Although the precise parameters of the self-critical analysis privilege are fuzzy, some principles are clear. First, although the privilege has been applied in several New Jersey District Court cases, (see, e.g., Bracco Diagnostics, Inc. v. Amersham Health, Inc., C.A. No. 03-6025 (FLW) , 2006 WL 2946469, at **1, 9 (D.N.J. Oct. 16, 2006); Brunt v. Hunterdon Cnty. , 183 F.R.D. 181, 185-86 (D.N.J. 1998)), the privilege has not been recognized by the Third Circuit. See Alaska Elec. Pension Fund v. Pharmacia Corp. , 554 F.3d 342, 351 n.12 (3d Cir. 2009) ("[W]e are unpersuaded by the [lower] court's reliance on the so-called self-critical analysis privilege'.... The self-critical analysis privilege has never been recognized by this Court and we see no reason to recognize it now."). Nor has the self-critical analysis privilege been adopted in New Jersey. Payton v. New Jersey Turnpike Authority , 148 N.J. 524, 545 (1997) (citation omitted) ("We decline to adopt the privilege of self-critical analysis as a full privilege, either qualified or absolute, and disavow the statements in those lower court decisions that have accorded materials covered by the supposed privilege near-absolute protection from disclosure.").[3]

Another main principle that can be drawn from the case law is that even if the self-critical analysis privilege applies it only covers subjective or evaluative materials, not objective materials or facts. See Harding , 914 F.Supp. at 1100-1101; Webb v. Westinghouse Elec. Corp. , 81 F.R.D. 431, 434 (F.D. Pa. 1978) (finding that subjective evaluations in the requested materials were protected by the self-critical analysis privilege, but "objective data contained in those same reports" were not protected); McAllister ex rel. McAllister v. Royal Caribbean Cruises, Ltd., No. 02-2393 , 2004 WL 2216487, at (E.D. Pa. Oct. 4, 2004) (holding that the self-critical analysis privilege applied to protect reports containing mostly subjective and evaluative material); Freiermuth v. PPG Industries, Inc. , 218 F.R.D. 694, 698 (N.D. Ala. 2003) (concluding that the self-critical analysis privilege was not applicable because the requested documents did not contain subjective evaluations).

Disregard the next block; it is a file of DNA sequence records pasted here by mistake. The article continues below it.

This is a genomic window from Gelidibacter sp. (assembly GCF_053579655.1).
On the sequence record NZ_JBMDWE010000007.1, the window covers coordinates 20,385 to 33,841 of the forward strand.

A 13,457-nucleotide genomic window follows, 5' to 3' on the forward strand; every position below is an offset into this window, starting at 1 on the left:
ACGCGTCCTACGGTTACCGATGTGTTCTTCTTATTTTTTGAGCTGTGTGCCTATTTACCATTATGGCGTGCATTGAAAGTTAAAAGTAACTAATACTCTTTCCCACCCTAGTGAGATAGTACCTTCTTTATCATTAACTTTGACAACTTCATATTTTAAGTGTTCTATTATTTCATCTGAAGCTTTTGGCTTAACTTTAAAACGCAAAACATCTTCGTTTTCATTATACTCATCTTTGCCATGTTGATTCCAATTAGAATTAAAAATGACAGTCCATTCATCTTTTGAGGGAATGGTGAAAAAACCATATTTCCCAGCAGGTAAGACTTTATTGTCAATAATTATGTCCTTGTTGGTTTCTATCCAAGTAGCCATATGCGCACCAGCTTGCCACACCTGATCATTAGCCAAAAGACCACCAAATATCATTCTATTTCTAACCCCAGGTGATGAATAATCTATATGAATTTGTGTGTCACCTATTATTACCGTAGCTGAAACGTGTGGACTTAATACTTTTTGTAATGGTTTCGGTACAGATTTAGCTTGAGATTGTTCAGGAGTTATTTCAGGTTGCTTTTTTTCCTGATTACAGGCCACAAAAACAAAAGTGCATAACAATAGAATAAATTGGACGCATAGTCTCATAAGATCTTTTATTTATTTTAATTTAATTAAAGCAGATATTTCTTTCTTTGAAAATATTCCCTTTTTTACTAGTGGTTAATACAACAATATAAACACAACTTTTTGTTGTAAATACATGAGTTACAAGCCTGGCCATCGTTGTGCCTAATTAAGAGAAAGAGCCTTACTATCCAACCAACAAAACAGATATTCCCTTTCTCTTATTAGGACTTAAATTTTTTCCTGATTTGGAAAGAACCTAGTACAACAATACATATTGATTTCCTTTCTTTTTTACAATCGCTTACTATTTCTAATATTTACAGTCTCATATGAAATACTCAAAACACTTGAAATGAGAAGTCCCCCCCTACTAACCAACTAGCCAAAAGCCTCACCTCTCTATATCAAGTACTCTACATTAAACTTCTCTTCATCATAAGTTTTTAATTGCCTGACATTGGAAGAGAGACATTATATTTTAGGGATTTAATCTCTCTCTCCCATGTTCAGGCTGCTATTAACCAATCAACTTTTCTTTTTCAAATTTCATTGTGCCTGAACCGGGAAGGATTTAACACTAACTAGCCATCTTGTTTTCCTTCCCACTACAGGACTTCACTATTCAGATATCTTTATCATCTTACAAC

The most recent District of New Jersey case thoroughly analyzing the applicability of the self-critical analysis privilege is Bracco, supra. As Bracco noted, the factors a court must balance to decide whether the privilege applies are:

(1) whether the information is the result of a self critical analysis undertaken by the party seeking protection, (2) the extent to which the information is available from other sources, (3) the degree of harm the litigant will suffer from the information's unavailability, (4) the possible prejudice to the party asserting the privilege, (5) the public interest in preserving the free flow of the type of information sought, and (6) whether the information is of the type whose flow would be curtailed if discovery were allowed.


When applying these factors the Court is mindful that the Federal Rules of Civil Procedure "allow broad and liberal discovery." Pacitti v. Macy's , 193 F.3d 766, 777 (3d Cir. 1999). Pursuant to Rule 26(b) (1), "[p]arties may obtain discovery regarding any nonprivileged matter that is relevant to any party's claim or defense.... Relevant information need not be admissible at the trial if the discovery appears reasonably calculated to lead to the discovery of admissible evidence." The Court is also mindful that it is defendant's burden to prove that a privilege exists and applies. In re Grand Jury Investigation , 918 F.2d 374, 385 n. 15 (3d Cir. 1990). In addition, the Court notes that privileges "are not lightly created nor expansively construed, for they are in derogation of the search for truth." United States v. Nixon , 418 U.S. 683, 710 (1974); see also Zimmerman v. Norfolk Southern Corp. , 706 F.3d 170, 181 (3d Cir. ...